Australian carriers and ISPs will be forced to retain customer’s private data such as email and text messages by police and authorities, without a warrant, if it is required for investigations into cybercrime.
The requirements are part of legislation introduced to strengthen cyber security laws and enhance Australia’s ability to combat international cybercrime.
Attorney General Robert McClelland said the new laws will preserve private data, which today is typically held briefly.
In contrast with previous proposals, which would have required the industry to preserve all customer data, the new legislation proposes preservation requests. These will give law enforcement time to seek a warrant, according to McClelland/
"In other words it prevents the information evaporating over the electronic ether," he said.
This year Australia's Senate criticised earlier data-retention proposals, saying the government needed to justify the collection and retention of personal data.
The Government’s Cybercrime Legislation Amendment Bill 2011 brings Australia in line with the Council of Europe Convention on Cybercrime, the only binding international treaty on cybercrime.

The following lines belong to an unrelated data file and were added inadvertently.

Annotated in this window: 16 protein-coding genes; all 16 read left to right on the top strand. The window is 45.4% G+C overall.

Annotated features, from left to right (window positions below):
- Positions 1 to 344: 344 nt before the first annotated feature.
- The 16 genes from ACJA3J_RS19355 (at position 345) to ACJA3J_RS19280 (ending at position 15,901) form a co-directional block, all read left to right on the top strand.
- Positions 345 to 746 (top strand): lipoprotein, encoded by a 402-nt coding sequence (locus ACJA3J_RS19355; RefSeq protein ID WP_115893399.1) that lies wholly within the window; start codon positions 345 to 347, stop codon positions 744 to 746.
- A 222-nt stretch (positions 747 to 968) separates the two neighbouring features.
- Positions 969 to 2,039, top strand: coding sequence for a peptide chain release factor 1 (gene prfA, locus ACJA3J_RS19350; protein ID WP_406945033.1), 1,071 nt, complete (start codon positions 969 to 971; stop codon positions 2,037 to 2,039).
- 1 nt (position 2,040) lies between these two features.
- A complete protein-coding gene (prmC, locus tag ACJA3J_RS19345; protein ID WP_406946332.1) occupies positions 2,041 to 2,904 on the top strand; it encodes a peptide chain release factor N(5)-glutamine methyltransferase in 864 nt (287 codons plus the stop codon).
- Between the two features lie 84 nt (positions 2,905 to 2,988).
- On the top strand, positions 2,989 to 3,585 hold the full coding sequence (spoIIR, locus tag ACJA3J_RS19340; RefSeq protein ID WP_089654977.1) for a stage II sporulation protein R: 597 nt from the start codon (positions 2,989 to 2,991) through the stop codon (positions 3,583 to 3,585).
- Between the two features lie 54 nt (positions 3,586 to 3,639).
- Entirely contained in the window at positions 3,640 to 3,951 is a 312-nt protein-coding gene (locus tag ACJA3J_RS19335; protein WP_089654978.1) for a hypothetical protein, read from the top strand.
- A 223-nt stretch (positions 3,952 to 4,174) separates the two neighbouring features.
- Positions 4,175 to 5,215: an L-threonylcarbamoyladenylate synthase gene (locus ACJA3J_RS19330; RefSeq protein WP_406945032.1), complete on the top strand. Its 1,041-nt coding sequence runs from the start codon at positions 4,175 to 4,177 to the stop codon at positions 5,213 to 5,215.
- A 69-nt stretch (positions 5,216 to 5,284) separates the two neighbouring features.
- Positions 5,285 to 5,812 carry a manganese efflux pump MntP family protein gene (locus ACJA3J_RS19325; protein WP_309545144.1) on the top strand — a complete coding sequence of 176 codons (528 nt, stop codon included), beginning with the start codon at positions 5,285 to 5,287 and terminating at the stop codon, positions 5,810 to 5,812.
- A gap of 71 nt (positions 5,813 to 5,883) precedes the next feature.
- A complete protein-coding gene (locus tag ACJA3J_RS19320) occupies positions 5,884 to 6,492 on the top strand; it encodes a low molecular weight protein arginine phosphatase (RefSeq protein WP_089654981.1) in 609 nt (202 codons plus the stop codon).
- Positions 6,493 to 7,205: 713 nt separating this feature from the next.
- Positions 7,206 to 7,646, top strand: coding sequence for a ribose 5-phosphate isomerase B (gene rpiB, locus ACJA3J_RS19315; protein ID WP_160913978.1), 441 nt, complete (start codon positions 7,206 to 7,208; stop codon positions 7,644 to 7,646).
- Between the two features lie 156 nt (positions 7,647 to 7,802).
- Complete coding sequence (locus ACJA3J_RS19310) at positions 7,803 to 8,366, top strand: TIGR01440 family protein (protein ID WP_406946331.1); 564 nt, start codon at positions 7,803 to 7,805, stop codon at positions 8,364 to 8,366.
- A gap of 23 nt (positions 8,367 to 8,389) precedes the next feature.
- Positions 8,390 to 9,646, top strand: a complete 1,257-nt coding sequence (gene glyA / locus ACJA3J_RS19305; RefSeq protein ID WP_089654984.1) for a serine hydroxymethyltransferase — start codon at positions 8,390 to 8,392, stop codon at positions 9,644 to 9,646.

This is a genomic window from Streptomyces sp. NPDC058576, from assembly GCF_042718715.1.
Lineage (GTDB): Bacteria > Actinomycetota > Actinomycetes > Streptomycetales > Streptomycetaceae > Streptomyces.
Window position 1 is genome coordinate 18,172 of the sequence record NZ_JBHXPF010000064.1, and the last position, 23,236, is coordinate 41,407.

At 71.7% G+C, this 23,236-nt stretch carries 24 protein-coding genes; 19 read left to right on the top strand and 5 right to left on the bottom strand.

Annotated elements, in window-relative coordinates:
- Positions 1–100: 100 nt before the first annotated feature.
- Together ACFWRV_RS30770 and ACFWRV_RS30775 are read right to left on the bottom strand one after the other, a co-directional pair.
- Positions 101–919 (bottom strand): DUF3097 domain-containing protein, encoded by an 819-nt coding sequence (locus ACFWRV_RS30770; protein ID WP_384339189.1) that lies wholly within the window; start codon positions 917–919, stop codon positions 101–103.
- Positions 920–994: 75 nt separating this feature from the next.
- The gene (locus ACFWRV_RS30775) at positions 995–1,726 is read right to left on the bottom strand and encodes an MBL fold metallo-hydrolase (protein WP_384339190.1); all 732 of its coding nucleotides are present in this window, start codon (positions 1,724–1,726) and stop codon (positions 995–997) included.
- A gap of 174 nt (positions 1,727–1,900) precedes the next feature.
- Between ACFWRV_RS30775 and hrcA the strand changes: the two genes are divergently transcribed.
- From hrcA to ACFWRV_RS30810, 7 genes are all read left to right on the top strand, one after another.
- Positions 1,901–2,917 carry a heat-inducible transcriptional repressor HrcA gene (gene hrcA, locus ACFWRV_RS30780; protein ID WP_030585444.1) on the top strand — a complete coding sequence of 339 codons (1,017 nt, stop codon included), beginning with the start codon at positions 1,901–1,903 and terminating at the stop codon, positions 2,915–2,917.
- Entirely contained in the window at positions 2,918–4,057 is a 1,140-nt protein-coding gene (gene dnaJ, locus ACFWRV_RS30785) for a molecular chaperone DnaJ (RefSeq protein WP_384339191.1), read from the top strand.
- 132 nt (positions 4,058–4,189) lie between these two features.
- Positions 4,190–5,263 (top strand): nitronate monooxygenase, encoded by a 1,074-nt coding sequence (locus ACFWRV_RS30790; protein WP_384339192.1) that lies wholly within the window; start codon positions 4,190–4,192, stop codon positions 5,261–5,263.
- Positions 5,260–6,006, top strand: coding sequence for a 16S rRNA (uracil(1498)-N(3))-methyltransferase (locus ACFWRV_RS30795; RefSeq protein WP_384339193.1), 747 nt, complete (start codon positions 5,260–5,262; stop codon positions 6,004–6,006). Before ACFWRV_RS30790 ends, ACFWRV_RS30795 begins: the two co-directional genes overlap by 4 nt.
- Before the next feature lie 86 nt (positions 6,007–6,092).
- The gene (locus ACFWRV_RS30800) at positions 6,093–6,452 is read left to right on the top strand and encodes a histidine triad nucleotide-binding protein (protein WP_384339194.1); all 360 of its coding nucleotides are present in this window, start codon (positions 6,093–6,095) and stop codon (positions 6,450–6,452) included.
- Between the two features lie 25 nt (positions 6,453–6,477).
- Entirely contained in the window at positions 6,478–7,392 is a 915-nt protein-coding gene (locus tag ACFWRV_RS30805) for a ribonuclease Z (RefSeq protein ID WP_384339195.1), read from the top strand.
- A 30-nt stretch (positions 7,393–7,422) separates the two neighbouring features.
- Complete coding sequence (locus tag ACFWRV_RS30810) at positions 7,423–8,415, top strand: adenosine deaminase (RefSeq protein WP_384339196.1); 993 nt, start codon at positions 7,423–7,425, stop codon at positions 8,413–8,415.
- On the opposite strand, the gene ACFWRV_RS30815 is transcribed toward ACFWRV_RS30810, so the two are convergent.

The Convention provides systems to facilitate international co-operation and investigations between participating countries including: empowering authorities to request the preservation of specific communications (sans warrant); allowing authorities from one country to collect data in another country; establishing a 24/7 network to provide immediate help to investigators; and facilitating the exchange of information between countries.
More than 40 countries have either signed or become a party to the Convention, including the US, UK, Canada, Japan and South Africa.
McClelland said that in the last six months , Australia’s Computer Emergency Response Team has alerted Australian business to more than a quarter of a million pieces of stolen information such as passwords and account details.
“While Australian law substantially complies with the obligations in the Convention, the Government believes there is more we can do to ensure Australia is in the best position to tackle cyber threats that confront us, both domestically and internationally,” he said.
Brendan O’Connor, Minister for Home Affairs and Justice, said the Convention covers crimes committed via the internet and other computer networks, dealing particularly with computer-related fraud, child pornography and violations of network security.
“Consistent with the Convention, the Government’s Bill establishes procedures to make investigations more efficient and provide systems to facilitate international co-operation,” he said. ®